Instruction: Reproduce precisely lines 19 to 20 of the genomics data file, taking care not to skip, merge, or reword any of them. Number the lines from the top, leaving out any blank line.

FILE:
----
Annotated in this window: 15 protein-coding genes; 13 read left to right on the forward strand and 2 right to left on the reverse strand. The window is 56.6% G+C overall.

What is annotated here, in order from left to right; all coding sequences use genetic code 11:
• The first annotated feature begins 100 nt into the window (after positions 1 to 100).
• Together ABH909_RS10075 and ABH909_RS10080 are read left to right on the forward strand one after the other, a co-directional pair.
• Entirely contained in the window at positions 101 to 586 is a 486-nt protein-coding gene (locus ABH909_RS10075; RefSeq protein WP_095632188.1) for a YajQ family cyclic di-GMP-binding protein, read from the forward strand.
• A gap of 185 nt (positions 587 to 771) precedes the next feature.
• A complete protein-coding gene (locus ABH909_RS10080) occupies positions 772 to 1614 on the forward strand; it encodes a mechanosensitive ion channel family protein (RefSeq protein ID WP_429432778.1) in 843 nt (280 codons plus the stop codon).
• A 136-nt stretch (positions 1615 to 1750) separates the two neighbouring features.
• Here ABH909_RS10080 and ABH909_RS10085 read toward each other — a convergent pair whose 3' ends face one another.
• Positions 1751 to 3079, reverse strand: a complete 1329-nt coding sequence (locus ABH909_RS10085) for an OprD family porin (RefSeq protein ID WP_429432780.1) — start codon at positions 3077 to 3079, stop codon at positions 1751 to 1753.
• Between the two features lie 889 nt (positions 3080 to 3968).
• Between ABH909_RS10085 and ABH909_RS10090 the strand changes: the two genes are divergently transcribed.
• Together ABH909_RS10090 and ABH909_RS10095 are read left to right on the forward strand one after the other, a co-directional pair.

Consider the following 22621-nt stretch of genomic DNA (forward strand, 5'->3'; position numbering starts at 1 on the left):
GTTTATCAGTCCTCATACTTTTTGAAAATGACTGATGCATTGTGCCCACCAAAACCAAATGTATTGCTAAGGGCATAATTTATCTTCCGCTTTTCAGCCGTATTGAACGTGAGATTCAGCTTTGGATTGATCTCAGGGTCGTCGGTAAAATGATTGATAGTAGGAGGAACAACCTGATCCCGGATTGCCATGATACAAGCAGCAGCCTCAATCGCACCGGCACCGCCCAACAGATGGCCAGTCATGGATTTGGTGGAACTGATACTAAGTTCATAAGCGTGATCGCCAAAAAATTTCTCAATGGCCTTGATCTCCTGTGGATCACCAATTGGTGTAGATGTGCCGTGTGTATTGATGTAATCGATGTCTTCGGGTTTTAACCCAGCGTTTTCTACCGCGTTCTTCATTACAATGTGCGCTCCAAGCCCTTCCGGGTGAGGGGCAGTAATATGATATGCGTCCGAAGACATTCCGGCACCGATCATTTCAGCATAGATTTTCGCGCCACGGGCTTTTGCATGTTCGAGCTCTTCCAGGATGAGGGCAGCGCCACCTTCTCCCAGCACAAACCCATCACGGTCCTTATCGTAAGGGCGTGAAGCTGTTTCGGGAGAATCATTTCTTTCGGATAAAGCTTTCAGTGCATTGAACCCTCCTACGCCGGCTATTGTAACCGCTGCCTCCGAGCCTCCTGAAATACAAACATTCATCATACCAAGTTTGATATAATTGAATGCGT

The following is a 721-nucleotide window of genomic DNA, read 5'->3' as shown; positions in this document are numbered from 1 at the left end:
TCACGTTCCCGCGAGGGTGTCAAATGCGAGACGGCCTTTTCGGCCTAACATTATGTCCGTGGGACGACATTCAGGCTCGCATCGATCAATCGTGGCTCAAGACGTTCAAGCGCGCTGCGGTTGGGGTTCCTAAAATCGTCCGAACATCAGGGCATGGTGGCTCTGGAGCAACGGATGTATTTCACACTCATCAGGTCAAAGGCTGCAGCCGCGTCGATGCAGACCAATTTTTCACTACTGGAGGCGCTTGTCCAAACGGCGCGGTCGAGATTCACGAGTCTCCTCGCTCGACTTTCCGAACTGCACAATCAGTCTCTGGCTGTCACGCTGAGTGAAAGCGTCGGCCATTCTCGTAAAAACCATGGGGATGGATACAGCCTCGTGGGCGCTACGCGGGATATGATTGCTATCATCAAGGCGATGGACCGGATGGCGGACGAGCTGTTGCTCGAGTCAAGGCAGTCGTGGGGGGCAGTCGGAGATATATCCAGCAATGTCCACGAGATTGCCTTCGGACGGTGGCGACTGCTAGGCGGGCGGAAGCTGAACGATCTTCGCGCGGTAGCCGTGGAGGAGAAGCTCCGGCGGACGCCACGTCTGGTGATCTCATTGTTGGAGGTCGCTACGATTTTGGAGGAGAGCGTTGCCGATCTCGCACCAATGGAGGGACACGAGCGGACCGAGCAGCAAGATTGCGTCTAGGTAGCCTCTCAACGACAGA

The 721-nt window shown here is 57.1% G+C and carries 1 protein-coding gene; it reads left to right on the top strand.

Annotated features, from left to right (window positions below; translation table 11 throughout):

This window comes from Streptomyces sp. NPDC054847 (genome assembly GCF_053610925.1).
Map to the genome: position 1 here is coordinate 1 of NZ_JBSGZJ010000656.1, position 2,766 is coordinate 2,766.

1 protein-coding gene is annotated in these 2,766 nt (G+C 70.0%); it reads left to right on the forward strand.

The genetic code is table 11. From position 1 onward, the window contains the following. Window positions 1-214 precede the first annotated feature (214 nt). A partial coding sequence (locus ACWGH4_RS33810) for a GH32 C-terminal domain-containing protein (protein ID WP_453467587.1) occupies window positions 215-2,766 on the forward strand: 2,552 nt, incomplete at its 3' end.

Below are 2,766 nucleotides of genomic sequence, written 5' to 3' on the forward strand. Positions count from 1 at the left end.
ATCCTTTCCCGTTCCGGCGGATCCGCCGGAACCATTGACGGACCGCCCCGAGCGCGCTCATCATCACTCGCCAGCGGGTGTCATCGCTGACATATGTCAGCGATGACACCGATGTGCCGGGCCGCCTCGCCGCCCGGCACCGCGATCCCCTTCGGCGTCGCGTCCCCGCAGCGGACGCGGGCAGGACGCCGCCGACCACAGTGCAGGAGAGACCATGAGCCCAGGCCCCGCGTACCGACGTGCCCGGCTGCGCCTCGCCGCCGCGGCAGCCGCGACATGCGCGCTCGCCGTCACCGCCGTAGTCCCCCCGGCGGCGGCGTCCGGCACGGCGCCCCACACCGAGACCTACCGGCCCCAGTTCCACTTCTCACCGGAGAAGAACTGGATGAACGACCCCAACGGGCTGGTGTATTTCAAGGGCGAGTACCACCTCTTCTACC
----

Annotated features, from left to right (window positions below; translation table 11 throughout):

This window comes from Streptomyces sp. NPDC054847 (genome assembly GCF_053610925.1).